It was heavy into religious issues of the time and place, along with political issues. It did mention Unitarianism for a moment, but I'm interested that I don't recall so far in the series - ever
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Mike
Mar 30, 2018 rated it liked it  ·  review of another edition
I had trouble with this book's rating - I liked the characters and the plot, but I really was not a fan of the writing style. Given my enjoyment of the previous books in this series, I'm left to conclude that Eric Flint was in charge of the overall story, while Virginia DeMarce got to handle the pacing and dialogue. The result is a fun story that takes forever to get going, and then suddenly skips over large periods of time. I don't really mind the Skyrim-style map hopping that occurs when ...more
Daniel Bratell
Aug 15, 2017 rated it liked it
The world created by the 1632 book keeps expanding in time and space. With the ambition this project has I think it was inevitable, but maybe it also becomes less entertaining.

A firm interest in European history is a good base though nobody will be prepared for everything in this universe.

This book is a lot about the collision of catholicism and protestantism, illustrated by the conflicts surrounding Bavaria, though happening all the way between Amsterdam and Vienna, with a sprinkle of Basel.

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Edward Tessier
At times it is a nearly endless compendium of historic characters, economies, and religious politics. the "cast of thousands" consistently distracts from the dozen or so characters engaging enough to follow. I can't imagine the series changing at this point, but I so wish it would pare down on the world building and spend more time experiencing the era through a handful of compelling characters. Those characters ARE there, they are just buried deep under a Bavarian avalanche of words.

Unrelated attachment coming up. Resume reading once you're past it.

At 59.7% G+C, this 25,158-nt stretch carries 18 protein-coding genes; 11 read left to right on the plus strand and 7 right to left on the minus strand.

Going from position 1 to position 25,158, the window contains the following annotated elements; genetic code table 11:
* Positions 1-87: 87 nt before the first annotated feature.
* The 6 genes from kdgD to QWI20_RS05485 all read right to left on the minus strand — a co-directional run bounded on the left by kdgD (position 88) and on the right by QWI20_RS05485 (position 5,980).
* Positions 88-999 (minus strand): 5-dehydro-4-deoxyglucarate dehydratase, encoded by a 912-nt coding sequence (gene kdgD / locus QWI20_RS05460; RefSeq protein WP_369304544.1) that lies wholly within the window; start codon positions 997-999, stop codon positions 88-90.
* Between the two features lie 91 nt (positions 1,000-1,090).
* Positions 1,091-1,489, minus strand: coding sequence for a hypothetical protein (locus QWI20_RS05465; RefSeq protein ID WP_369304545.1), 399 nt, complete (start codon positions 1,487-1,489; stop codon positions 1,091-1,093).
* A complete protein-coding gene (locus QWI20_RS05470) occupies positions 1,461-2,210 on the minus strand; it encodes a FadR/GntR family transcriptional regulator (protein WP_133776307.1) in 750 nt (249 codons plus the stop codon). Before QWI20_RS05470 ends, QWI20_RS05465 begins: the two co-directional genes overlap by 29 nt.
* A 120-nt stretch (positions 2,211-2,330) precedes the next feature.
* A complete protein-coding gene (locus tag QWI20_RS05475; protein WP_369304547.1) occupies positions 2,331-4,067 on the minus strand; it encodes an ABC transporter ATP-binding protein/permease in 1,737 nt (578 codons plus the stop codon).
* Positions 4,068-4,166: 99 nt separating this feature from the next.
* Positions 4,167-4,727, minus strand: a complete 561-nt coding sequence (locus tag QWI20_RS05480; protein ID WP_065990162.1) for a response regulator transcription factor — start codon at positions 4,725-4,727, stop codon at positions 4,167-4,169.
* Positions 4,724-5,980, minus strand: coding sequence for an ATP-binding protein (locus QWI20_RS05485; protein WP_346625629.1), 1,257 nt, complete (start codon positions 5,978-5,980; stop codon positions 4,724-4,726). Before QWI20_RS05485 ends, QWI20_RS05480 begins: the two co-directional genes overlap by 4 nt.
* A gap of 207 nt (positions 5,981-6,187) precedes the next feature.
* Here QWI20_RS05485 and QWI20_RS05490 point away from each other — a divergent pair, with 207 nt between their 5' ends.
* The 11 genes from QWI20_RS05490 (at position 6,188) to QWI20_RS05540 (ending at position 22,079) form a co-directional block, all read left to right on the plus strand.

Beth
Nov 15, 2017 rated it liked it  ·  review of another edition
Good addition to the series.

If you aren't a history nut -- there's a lot of detail you can skim past -- but the info dumps are on such varied legal, logistical & ethical issue from back then -- you find something that catches your interest (or indignation) and you WILL appreciate being given the information.

Still can't believe that deserter showed up again, didn't die & had the presumption to call himself not cruel on purpose. >< Very "I was following orders" and then some.
Kay
Mar 21, 2017 rated it liked it
Shelves: own-pb-or-hc
A very ambitious plotline with a lot of interwoven stories, so I am glad I had a physical copy of this book. The maps, genealogical charts and the list of characters came in quite handy. It would have been nice to have an additional family tree of the various Hapsburgs, but that was nothing a quick internet search couldn't fix.

I am still intrigued by this whole series and look forward to the rest.
Dianna Shimizu
Dec 13, 2017 rated it liked it
Shelves: fantasy
I've really liked this series up until now. The first book was especially exciting with a West Virginia town being transplanted to 17th century Germany and how they adapted. But this book in the series was more like reading a history book with an endless and confusing cast of characters from history, when the reader really wanted to find out about the people in Grantville, so I was disappointed. I hope the rest of the books in the series are not like this one, and more like the first one.
David
Aug 03, 2017 rated it it was amazing  ·  review of another edition
The Bavarian Crisis focus's on the Politics of the House of Habsburg and the effects of the Ring of Fire has had on that family in the 1632 Verse. New characters are introduced along with the continuing stories of all the characters both uptime and downtime. If you have not started this series I highly recommend getting started with the first book 1632. Otherwise keep reading, all of the books have been very enjoyable and I always learn a little more about this historical period.